Recent phylogenetic analyses based on molecular markers have resulted in a solid phylogeny of Viburnum with 12 well-defined clades. This has allowed us to focus on character evolution, endocarp and seed characters in particular. Members of Viburnum bear drupes that differ considerably between clades. Characters such as pyrene shape and grooving, number of fibrous layers, seed coat anatomy, and seed rumination are phylogenetically highly valuable. Our results largely agree with the results based on molecular data and provide several additional insights. The position of V. clemensae as sister to the rest of Viburnum is supported by several characters. The early diversification of V. clemensae might explain its highly derived features. Furthermore, our results give an indication of the possible paraphyly of the Megalotinus clade, confirm the paraphyly of Hara’s section Solenotinus, and support the split of Hara’s section Odontotinus into four well-defined clades. Endocarp and seed characters are mainly useful at the level of individual clades. Several characters, however, are useful at higher taxonomic levels. The presence of small, amorphous crystals in the endosperm, for example, is most likely to be apomorphic for Viburnum within the order Dipsacales.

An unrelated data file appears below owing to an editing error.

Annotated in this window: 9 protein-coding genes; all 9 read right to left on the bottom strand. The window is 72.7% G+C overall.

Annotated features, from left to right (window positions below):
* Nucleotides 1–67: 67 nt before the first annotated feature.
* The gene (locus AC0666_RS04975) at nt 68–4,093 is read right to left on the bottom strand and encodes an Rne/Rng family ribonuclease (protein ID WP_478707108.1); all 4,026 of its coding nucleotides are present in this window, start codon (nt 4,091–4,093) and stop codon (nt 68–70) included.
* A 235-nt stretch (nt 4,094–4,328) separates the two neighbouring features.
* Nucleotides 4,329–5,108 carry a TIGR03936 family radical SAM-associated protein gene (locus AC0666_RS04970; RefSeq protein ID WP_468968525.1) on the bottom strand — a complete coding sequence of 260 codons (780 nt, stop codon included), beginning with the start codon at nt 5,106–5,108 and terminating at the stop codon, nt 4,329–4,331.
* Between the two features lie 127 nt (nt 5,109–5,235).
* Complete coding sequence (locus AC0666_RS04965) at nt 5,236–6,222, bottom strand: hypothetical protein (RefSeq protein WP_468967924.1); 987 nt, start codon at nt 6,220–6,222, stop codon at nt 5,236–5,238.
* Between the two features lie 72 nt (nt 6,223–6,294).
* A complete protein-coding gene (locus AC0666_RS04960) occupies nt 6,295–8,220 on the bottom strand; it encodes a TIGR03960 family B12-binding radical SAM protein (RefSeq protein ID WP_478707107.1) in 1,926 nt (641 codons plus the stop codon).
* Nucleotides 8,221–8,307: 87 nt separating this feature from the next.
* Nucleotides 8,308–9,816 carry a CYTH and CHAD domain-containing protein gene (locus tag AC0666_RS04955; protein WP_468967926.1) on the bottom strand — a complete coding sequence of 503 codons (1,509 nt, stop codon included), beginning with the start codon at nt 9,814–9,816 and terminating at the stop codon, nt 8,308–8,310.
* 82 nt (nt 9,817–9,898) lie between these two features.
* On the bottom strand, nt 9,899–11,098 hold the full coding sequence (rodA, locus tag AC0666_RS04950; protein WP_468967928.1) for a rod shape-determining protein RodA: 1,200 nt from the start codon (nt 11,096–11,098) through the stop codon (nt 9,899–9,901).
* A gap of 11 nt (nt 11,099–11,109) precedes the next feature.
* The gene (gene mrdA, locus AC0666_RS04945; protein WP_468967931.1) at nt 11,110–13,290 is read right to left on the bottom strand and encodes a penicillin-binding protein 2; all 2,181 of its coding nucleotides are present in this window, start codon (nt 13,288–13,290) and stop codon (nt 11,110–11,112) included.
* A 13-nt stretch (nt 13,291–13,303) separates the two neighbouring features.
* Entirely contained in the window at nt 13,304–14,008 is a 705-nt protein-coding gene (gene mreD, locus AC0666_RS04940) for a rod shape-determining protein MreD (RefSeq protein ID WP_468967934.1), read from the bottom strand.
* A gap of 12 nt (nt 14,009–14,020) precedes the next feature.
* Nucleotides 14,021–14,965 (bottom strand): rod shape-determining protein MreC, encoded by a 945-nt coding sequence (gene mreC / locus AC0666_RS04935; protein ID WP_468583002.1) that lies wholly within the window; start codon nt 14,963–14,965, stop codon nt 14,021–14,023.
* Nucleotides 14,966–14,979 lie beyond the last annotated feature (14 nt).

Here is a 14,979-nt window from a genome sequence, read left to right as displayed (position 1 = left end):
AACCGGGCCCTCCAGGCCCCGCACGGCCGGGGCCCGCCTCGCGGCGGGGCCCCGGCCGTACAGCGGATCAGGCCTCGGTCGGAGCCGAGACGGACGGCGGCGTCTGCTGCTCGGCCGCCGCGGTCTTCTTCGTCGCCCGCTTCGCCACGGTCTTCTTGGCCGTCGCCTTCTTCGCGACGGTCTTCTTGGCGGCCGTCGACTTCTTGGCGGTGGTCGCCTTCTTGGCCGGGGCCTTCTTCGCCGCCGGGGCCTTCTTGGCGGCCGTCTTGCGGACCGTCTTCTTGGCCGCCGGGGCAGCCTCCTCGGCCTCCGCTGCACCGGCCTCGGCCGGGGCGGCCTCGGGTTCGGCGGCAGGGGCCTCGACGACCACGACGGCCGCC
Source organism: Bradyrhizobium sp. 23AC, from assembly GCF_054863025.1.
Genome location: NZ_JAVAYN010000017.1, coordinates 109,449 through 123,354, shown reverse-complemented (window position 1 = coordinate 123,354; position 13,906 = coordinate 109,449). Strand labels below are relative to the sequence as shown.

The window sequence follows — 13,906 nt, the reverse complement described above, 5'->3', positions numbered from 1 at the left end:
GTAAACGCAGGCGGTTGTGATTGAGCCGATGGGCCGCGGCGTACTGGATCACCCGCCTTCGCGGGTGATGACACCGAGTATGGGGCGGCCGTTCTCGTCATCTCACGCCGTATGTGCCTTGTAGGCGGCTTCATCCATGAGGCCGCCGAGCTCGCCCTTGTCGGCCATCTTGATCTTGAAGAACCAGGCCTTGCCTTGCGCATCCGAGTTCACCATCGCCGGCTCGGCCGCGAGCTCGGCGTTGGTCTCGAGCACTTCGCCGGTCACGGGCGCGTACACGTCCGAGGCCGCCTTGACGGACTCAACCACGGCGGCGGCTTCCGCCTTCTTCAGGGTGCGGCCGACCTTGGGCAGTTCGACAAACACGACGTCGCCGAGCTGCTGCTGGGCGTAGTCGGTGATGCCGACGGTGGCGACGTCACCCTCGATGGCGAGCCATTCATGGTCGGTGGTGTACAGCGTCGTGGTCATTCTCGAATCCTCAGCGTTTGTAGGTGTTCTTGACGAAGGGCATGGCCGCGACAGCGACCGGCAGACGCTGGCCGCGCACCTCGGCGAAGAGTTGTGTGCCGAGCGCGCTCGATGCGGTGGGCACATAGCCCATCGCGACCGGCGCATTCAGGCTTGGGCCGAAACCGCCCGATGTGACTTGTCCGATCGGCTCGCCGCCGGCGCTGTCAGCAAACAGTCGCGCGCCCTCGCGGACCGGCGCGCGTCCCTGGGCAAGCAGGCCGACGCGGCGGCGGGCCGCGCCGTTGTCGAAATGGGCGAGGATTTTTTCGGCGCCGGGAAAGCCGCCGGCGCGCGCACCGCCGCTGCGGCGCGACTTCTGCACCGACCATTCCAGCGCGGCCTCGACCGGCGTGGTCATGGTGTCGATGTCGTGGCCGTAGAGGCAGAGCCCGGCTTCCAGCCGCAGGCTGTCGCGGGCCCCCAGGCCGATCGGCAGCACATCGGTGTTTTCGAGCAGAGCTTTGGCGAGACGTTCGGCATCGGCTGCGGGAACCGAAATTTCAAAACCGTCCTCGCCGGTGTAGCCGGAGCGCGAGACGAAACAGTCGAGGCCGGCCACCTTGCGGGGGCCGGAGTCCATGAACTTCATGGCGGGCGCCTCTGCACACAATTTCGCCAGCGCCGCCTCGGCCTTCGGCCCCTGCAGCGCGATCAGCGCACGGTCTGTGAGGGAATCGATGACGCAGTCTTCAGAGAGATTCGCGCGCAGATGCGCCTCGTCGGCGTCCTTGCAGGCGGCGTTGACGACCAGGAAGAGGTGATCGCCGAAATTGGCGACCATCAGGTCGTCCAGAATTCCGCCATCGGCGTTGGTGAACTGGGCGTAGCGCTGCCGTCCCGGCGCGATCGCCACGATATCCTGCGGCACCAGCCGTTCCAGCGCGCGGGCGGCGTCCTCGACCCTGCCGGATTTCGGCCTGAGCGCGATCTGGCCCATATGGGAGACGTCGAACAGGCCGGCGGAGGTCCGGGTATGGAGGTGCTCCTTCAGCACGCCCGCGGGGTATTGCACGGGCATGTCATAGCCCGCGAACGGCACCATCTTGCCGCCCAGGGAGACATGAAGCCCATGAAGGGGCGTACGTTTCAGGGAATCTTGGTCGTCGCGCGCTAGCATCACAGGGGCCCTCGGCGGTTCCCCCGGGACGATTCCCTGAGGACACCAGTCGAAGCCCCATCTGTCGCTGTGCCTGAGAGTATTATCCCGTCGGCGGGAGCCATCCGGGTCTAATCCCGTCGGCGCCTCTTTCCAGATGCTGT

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International Journal of Plant Sciences
Staff publications

Jacobs, B., Donoghue, M. J., Bouman, F., Huysmans, S., & Smets, E. (2008). Evolution and phylogenetic importance of endocarp and seed characters in Viburnum (Adoxaceae). International Journal of Plant Sciences, 169(3), 409–431.